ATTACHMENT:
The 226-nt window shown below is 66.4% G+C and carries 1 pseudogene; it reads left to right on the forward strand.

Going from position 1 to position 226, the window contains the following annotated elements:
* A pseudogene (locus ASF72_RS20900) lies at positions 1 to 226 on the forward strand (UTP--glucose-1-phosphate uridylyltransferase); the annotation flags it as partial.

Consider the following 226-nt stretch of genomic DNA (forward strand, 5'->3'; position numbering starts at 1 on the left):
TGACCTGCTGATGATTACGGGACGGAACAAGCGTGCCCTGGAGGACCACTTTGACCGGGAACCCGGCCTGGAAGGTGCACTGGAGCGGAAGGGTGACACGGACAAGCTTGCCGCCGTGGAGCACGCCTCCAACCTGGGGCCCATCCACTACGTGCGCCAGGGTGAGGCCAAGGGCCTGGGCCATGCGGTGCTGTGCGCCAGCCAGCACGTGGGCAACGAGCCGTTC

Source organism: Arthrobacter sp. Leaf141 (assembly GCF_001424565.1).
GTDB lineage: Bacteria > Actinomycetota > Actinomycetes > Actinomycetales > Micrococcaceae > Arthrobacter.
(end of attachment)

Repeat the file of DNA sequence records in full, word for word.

The 226-nt window shown below is 66.4% G+C and carries 1 pseudogene; it reads left to right on the forward strand.

Going from position 1 to position 226, the window contains the following annotated elements:
* A pseudogene (locus ASF72_RS20900) lies at positions 1 to 226 on the forward strand (UTP--glucose-1-phosphate uridylyltransferase); the annotation flags it as partial.

Consider the following 226-nt stretch of genomic DNA (forward strand, 5'->3'; position numbering starts at 1 on the left):
TGACCTGCTGATGATTACGGGACGGAACAAGCGTGCCCTGGAGGACCACTTTGACCGGGAACCCGGCCTGGAAGGTGCACTGGAGCGGAAGGGTGACACGGACAAGCTTGCCGCCGTGGAGCACGCCTCCAACCTGGGGCCCATCCACTACGTGCGCCAGGGTGAGGCCAAGGGCCTGGGCCATGCGGTGCTGTGCGCCAGCCAGCACGTGGGCAACGAGCCGTTC

Source organism: Arthrobacter sp. Leaf141 (assembly GCF_001424565.1).
GTDB lineage: Bacteria > Actinomycetota > Actinomycetes > Actinomycetales > Micrococcaceae > Arthrobacter.